What Tech Professionals Get Wrong About Financial Planning: Five Common Mistakes

I’m a big fan of the IT community. As a Microsoft employee, I was fascinated by the creative and brilliant brains of people working in the computer industry of all sizes. It’s also rewarding to work with tech workers since I get to assist them to navigate the variety of perks that are typically exclusively accessible at tech organisations. In terms of employee perks, choosing from a menu of a Michelin three-star restaurant is as easy as choosing between RSUs, ESPPs, Non-Qualified or Incentive Stock Options, Mega Backdoor Roth 401(k)s, Deferred Compensation, Legal Services, and Pet Insurance.

I’ve learned a lot about financial planning blunders that IT workers make, both as a former tech employee and now as an adviser who helps other tech professionals to financial freedom and success.

Poor risk management is the fourth mistake.

The following are some interesting tidbits for your next dinner party with a group of strangers. There is a statistical probability that two of the 100 40-year-old males in a room with you will die before their 50th birthdays if they are all male. Seven more people will die before they become 60, and a further thirteen will die before they turn 70. About a quarter of men in their forties die before they are 70. Is there anything I can do for you?

I’m not trying to terrify you with these bleak stats. Due to my own experience, I bring them up because I’ve witnessed firsthand how a lack of financial planning at an already emotionally traumatic moment has the potential to do severe financial damage. Death and disability are two topics that no one loves discussing, yet they are inevitable in our lives. Everyone deserves a little financial safety net for the people they care about.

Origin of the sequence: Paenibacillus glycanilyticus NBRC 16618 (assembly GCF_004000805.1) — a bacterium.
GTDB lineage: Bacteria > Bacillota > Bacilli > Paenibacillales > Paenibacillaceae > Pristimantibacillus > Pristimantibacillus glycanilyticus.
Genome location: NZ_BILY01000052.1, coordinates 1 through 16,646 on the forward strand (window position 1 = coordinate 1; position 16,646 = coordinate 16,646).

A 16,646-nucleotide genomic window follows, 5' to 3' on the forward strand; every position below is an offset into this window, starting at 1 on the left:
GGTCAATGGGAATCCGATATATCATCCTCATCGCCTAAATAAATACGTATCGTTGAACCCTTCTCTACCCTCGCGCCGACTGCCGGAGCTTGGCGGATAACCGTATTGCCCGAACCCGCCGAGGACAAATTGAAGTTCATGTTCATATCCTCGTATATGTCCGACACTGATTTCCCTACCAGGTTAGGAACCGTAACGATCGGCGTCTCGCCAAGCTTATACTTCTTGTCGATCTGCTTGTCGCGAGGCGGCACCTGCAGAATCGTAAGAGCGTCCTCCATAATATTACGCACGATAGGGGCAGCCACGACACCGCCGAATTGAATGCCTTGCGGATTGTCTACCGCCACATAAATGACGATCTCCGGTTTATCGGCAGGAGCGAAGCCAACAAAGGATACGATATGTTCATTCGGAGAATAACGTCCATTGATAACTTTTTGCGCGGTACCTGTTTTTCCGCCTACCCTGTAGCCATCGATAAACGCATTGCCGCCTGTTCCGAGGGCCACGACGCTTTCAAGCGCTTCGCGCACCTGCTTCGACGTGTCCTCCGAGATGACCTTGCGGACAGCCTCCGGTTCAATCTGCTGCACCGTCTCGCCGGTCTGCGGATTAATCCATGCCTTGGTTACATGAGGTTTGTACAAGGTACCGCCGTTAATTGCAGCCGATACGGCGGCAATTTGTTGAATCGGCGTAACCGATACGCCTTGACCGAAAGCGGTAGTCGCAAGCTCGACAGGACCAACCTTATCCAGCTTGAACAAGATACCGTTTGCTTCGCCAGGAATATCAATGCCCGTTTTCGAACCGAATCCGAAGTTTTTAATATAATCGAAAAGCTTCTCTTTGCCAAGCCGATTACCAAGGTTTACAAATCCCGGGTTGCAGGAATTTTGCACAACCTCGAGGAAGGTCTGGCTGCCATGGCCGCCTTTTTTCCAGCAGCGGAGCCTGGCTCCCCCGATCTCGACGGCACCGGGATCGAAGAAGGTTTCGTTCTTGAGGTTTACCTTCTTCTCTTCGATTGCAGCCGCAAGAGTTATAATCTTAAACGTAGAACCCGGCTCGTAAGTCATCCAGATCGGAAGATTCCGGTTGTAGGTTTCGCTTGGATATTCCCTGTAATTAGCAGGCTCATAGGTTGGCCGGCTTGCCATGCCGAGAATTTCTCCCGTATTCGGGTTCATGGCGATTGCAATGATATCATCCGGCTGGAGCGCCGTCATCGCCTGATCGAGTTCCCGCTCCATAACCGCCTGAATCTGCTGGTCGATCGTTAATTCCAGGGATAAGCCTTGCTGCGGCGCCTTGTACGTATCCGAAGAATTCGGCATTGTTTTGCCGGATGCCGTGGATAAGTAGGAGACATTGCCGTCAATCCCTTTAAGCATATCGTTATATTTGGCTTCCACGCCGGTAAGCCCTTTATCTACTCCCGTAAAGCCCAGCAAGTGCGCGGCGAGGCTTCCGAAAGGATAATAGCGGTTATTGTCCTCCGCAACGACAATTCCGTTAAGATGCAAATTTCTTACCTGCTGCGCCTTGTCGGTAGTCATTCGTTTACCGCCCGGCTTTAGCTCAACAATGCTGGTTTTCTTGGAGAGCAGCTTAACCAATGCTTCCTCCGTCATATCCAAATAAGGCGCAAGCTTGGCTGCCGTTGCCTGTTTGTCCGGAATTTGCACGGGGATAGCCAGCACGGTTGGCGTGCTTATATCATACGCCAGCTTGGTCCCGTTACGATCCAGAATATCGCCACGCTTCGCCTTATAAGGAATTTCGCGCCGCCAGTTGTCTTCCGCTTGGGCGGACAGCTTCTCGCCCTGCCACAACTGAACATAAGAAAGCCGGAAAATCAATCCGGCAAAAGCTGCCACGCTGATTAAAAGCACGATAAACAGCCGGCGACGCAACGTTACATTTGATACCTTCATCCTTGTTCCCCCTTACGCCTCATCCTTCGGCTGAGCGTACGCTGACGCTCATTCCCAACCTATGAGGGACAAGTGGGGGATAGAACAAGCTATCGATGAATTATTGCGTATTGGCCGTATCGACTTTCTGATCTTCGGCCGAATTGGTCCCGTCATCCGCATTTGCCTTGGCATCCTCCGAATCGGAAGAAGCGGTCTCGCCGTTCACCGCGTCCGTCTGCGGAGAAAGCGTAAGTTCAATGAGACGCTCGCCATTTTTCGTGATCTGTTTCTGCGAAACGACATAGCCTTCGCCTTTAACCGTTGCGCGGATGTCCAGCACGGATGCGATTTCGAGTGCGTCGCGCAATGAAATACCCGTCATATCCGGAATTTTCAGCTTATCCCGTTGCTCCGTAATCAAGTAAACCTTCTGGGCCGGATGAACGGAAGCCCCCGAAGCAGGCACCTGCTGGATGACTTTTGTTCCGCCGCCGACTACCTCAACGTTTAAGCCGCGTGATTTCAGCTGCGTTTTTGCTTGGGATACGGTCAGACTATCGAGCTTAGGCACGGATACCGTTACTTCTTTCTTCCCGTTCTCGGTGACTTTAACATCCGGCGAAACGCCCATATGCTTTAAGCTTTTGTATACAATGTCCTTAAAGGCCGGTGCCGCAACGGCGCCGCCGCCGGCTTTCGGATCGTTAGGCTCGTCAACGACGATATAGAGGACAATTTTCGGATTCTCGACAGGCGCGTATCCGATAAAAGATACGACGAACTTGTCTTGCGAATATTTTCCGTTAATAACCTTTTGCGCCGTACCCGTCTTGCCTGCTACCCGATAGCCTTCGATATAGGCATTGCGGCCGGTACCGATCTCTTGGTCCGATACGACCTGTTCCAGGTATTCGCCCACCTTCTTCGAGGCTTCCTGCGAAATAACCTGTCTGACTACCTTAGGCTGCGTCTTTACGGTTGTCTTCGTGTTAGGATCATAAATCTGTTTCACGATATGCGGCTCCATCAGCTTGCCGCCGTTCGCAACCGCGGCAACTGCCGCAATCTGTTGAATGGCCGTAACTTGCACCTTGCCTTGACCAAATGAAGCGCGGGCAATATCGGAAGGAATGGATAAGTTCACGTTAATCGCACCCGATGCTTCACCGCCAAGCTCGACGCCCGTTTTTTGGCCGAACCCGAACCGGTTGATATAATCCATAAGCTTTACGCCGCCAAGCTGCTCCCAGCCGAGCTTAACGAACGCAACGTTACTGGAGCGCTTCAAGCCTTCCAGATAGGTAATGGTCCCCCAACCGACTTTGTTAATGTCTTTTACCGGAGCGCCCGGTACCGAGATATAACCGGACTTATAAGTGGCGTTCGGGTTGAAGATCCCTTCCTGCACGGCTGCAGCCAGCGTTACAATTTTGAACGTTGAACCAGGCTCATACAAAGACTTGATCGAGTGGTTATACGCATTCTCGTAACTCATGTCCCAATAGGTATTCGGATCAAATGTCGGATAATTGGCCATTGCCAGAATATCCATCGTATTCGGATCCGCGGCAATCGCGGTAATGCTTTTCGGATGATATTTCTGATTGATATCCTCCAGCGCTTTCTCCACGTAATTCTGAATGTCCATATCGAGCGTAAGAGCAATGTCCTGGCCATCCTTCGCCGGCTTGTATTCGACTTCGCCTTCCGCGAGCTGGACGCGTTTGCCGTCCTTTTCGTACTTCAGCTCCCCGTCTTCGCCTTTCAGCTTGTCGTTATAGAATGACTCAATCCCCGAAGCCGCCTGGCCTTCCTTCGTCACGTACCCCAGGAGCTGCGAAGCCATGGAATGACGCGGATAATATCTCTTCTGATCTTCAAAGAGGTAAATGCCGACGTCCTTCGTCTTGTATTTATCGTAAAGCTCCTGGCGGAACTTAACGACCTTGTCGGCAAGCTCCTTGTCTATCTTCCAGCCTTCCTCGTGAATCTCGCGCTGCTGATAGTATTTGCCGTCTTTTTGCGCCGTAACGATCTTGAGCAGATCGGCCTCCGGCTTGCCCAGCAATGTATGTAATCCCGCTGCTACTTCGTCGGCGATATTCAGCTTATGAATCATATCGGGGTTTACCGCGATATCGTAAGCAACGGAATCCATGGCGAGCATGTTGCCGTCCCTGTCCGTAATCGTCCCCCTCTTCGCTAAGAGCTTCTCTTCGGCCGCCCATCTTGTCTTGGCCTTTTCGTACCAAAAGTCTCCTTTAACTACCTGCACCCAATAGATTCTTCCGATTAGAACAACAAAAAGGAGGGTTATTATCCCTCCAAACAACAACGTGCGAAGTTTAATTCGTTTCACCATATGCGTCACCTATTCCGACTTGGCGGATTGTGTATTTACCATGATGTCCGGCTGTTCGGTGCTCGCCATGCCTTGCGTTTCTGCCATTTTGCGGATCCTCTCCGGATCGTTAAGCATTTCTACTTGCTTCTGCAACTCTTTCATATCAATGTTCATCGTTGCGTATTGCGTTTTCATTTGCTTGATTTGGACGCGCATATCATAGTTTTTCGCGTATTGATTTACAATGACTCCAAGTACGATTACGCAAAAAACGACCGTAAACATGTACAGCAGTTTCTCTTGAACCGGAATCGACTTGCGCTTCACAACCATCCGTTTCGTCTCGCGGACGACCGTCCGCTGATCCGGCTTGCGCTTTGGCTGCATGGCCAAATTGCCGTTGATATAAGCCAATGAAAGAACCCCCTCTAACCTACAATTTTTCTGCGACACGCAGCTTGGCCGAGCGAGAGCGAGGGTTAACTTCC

For those who have not engaged with a financial adviser, estate planning and insurance planning are two of the most often disregarded components of a financial strategy. Most financial advisers would agree that this is the area where their customers tend to put off making important decisions. Life is full of things that seem urgent but aren’t really necessary.

Important things like creating an estate plan are often postponed in favor of more pressing concerns like getting our emails answered or getting things done around the house. No matter how urgent the task seems, take a moment to consider the ramifications of failing to finish your will or acquire enough life insurance in the event that your time is running short. Please don’t hesitate to get in touch with us if you’re searching for an accountability partner and support during this time.

Additional blunders to avoid as an IT professional may be found in our prior and forthcoming blog pieces.

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